• In recent years Nepal has introduced compulsory education of at least 5 years. However, the school system is highly centralised and - compared to Europe - at a low level in terms of methodology and content.
  • Most teachers have not completed any teacher training. For the kindergarten 5 to 8 years of primary school are sufficient as teaching qualification, for the primary school 10 years. For the secondary level, a Bachelor or Master in the subject area and a Bachelor in Education are officially required; however, these can hardly ever be demanded. In addition, both courses are at a low level. In reality, therefore, only people with lower academic qualifications choose the teaching profession. But we have also seen many counter-examples of well-trained and highly motivated teachers.
  • There is great illiteracy, especially among women in rural areas (over 60%). The parents' understanding of meaningful teaching is therefore low.
  • These parents expect from the school as early as possible (from 3 years) a lot of written and corrected information in the exercise books of their children.
  • The government tries to improve the educational situation with the help of state schools. However, infrastructure and teaching are not comparable with European conditions.
  • In addition, there are many private schools where all subjects (except Nepali) are taught in English at a very early age. The owners of these schools often see their schools as a financial investment and therefore usually have little pedagogical understanding.
  • The lessons are completely teacher-centred from kindergarten onwards, mostly without any activity for the learners and without visual aids or learning aids. The teachers simply read and explain the contents of the very simple and faulty textbooks.
  • It is well known and accepted that teachers do not prepare these lessons. This is also understandable because teachers often have to teach at different schools for financial reasons.
  • Repeating several times (on the next day, in the next trimester or in the next school year) the contents are memorized.
  • Preparing for the term exams absorbs a lot of teaching time. These exams are designed to be memorized with many questions at a low level.
  • This orientation apparently continues until the university and is strengthened by the centrally controlled final examination after 10 school years (SLC = School Leaving Certificate). This totally centralized system has only changed three years ago. Now the provinces are in charge of the supervision of education.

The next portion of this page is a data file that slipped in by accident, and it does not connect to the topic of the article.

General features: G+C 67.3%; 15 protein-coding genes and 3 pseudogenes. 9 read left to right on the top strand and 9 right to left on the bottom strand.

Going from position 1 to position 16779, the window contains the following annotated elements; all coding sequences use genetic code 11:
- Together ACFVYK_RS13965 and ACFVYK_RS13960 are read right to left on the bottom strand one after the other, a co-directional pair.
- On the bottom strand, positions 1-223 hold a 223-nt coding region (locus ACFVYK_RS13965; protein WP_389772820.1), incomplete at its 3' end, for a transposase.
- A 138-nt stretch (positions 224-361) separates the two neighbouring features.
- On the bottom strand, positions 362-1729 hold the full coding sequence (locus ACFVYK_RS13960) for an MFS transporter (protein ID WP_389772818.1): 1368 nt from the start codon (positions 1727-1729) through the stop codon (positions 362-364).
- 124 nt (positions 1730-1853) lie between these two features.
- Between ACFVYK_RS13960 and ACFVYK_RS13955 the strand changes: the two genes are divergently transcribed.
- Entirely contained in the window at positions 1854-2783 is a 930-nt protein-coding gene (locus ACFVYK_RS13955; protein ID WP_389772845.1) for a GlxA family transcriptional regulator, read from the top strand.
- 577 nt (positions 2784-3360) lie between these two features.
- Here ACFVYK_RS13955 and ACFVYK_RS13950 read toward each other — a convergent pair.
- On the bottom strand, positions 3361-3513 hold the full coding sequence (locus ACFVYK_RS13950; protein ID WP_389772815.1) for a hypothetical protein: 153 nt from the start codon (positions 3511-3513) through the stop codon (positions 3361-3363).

• Self-responsibility, imagination and creativity have hardly any place in the classroom.
  • The curricula, especially those of "Social Studies" and "Moral Science", are based on Hindu traditions and traditional structures of Nepalese society. 
  • These traditional subjects are now partly replaced by new subjects like "Occupation and Population", "General Knowledge" or "Life Skills".
  • The trade unions and parties have a strong negative influence on the school system and often blackmail the headmasters of private schools with threats of strikes.
  • Teachers at state schools earn sometimes significantly more than their colleagues at private schools. Nevertheless, the level of instruction at government schools is known to be much lower, the training of teachers is poor and irregular school attendance is tolerated.
  • Many teachers at public schools subcontract their teaching duties to a colleague (usually untrained), but cede only part of their salary. This enables them - thanks to corrupt school principals - to take on another job at another school.
  • Many private schools see themselves - involuntarily - as institutions for teacher training: After a few years of teaching and several good continuing teacher trainings, the teachers look for a job at a public school where they get a better pay for less work.

Dora and Urs Frey, Senior Experts of Swisscontact